There's a radio telescope on the far side of the moon now

It's hoping to listen for signals from the universe's infancy.

Eric Mack Contributing Editor
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Eric Mack
2 min read

NCLE is mounted on the Chinese QueQiao relay satellite orbiting behind the moon.

Chinese Aerospace Science and Technology Corp.

It's been a dream of countless astronomers for generations: a telescope located on the far side of the moon, without radio transmissions, an atmosphere and all the other things on Earth that can get in the way of a clear view of deep space.

Good news, space fans: The dream finally came true last week when the antennas on a Dutch-Chinese radio telescope unfolded behind the moon. 

The Netherlands-China Low Frequency Explorer is part of China's Chang'e 4 mission that sent a lander and rover to the far side of the moon along with a satellite named QueQiao. NCLE is a radio telescope made up of three long antennas mounted on QueQiao that's designed to listen for low-frequency signals.

The goal is to look for weak radio signals originating from a period just after the Big Bang that's often referred to as the dark ages by cosmologists. Such signals are blocked by Earth's atmosphere, which is why NCLE is ideally suited for hanging out behind the moon.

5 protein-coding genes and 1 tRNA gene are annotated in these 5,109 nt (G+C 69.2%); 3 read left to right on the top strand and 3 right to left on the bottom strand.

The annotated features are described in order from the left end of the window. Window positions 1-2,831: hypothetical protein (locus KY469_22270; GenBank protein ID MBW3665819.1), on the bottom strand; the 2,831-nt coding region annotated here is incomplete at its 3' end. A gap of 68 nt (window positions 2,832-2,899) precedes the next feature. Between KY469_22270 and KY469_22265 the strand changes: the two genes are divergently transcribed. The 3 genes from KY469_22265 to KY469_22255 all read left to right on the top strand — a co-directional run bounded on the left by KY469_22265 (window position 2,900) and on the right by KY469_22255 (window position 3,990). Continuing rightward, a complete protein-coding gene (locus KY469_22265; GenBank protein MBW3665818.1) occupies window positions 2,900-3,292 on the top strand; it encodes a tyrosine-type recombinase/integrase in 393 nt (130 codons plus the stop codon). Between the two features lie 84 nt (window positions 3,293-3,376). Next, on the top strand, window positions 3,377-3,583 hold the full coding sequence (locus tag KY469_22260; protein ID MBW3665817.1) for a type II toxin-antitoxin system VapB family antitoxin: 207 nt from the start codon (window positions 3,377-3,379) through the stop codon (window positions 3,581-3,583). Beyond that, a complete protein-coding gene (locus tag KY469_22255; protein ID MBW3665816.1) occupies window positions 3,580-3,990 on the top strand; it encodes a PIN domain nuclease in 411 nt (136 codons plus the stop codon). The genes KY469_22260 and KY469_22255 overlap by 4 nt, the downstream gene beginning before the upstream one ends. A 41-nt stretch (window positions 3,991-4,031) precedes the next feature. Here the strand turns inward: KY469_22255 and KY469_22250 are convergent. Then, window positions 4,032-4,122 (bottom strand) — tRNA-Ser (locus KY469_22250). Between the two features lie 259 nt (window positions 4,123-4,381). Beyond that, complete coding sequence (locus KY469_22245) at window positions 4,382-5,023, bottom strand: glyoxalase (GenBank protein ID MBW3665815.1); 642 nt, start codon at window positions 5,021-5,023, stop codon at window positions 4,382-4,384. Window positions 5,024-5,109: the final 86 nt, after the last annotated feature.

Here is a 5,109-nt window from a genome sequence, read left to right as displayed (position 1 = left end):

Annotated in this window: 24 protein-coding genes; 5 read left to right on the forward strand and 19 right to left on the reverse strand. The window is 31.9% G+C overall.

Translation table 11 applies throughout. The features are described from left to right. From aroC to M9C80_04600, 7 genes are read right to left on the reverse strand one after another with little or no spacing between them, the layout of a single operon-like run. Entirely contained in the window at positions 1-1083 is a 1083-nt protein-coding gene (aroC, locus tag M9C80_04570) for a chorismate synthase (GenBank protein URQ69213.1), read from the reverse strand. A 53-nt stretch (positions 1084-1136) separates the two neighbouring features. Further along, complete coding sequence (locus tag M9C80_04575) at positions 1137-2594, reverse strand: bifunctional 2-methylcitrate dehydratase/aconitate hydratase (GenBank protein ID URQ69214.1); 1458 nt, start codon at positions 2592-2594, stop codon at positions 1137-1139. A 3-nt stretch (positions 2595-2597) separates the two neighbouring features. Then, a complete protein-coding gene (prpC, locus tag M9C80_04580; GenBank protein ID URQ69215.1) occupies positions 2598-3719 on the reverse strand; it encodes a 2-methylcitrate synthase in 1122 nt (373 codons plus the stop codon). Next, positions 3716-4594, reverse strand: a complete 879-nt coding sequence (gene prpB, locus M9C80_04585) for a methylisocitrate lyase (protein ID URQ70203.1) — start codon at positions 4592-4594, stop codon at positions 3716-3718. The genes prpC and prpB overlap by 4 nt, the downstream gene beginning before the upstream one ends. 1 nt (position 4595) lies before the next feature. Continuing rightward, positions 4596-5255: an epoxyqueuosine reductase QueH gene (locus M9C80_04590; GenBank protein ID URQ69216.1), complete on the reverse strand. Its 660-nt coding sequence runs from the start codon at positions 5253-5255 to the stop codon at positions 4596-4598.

This series of three photographs was taken during the unfolding of an antenna on the QueQiao satellite. The antenna is the black-and-white rod pointed away from the camera.

Marc Klein Wolt / Radboud University

The NCLE team had to wait for over a year to unfold its antennas, which was longer than initially planned, while QueQiao was busy working as a communications relay for the lander on the lunar surface. Spending more time than expected hanging in space behind the moon seems to have affected NCLE. It had a hard time completely unfolding its antennas. 

The Netherlands-based team decided to first collect data using the partially unfolded antennas, which should allow for detection of signals from about 800 million years after the Big Bang. Later they may try again to unfold them completely to target data from closer to the dawn of the universe. 

"We are finally in business," NCLE science leader Heino Falcke said in a release. "The first data will reveal how well the instrument truly performs."  

NCLE will first target the sun and Jupiter, which are thought to emit strongly at low frequencies, but they'll also be listening for signals from much deeper in space and time. 

Watch this: China's voyage to the far side of the moon